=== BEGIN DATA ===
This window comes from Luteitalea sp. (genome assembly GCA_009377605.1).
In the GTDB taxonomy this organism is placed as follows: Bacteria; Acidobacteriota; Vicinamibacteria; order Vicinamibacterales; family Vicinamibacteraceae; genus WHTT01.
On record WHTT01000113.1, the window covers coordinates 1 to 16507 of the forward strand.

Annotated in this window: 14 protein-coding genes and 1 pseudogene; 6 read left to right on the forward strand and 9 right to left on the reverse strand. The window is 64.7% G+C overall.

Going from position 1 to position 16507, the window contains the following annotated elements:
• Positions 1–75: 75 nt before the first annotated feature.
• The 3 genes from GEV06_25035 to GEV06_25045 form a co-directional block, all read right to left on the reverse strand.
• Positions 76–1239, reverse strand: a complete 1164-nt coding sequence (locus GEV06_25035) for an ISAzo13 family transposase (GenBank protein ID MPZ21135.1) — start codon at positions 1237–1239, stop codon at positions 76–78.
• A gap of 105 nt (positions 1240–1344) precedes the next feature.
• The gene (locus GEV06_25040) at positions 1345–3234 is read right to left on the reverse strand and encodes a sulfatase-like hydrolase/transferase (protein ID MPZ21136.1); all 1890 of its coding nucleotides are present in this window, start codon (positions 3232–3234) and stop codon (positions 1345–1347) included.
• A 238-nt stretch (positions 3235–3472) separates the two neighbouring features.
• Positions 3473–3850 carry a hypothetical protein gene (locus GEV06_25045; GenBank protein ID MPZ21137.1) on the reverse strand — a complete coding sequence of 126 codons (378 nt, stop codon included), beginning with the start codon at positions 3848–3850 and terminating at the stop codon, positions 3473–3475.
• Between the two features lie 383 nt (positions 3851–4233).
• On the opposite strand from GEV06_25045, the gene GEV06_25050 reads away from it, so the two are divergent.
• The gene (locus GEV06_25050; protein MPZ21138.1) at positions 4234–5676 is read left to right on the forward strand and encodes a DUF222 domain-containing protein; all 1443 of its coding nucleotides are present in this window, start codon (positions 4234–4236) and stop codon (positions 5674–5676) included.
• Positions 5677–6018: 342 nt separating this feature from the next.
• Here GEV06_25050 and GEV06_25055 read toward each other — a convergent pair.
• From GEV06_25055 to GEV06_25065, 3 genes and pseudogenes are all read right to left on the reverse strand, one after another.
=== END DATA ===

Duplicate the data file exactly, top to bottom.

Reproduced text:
This window comes from Luteitalea sp. (genome assembly GCA_009377605.1).
In the GTDB taxonomy this organism is placed as follows: Bacteria; Acidobacteriota; Vicinamibacteria; order Vicinamibacterales; family Vicinamibacteraceae; genus WHTT01.
On record WHTT01000113.1, the window covers coordinates 1 to 16507 of the forward strand.

Annotated in this window: 14 protein-coding genes and 1 pseudogene; 6 read left to right on the forward strand and 9 right to left on the reverse strand. The window is 64.7% G+C overall.

Going from position 1 to position 16507, the window contains the following annotated elements:
• Positions 1–75: 75 nt before the first annotated feature.
• The 3 genes from GEV06_25035 to GEV06_25045 form a co-directional block, all read right to left on the reverse strand.
• Positions 76–1239, reverse strand: a complete 1164-nt coding sequence (locus GEV06_25035) for an ISAzo13 family transposase (GenBank protein ID MPZ21135.1) — start codon at positions 1237–1239, stop codon at positions 76–78.
• A gap of 105 nt (positions 1240–1344) precedes the next feature.
• The gene (locus GEV06_25040) at positions 1345–3234 is read right to left on the reverse strand and encodes a sulfatase-like hydrolase/transferase (protein ID MPZ21136.1); all 1890 of its coding nucleotides are present in this window, start codon (positions 3232–3234) and stop codon (positions 1345–1347) included.
• A 238-nt stretch (positions 3235–3472) separates the two neighbouring features.
• Positions 3473–3850 carry a hypothetical protein gene (locus GEV06_25045; GenBank protein ID MPZ21137.1) on the reverse strand — a complete coding sequence of 126 codons (378 nt, stop codon included), beginning with the start codon at positions 3848–3850 and terminating at the stop codon, positions 3473–3475.
• Between the two features lie 383 nt (positions 3851–4233).
• On the opposite strand from GEV06_25045, the gene GEV06_25050 reads away from it, so the two are divergent.
• The gene (locus GEV06_25050; protein MPZ21138.1) at positions 4234–5676 is read left to right on the forward strand and encodes a DUF222 domain-containing protein; all 1443 of its coding nucleotides are present in this window, start codon (positions 4234–4236) and stop codon (positions 5674–5676) included.
• Positions 5677–6018: 342 nt separating this feature from the next.
• Here GEV06_25050 and GEV06_25055 read toward each other — a convergent pair.
• From GEV06_25055 to GEV06_25065, 3 genes and pseudogenes are all read right to left on the reverse strand, one after another.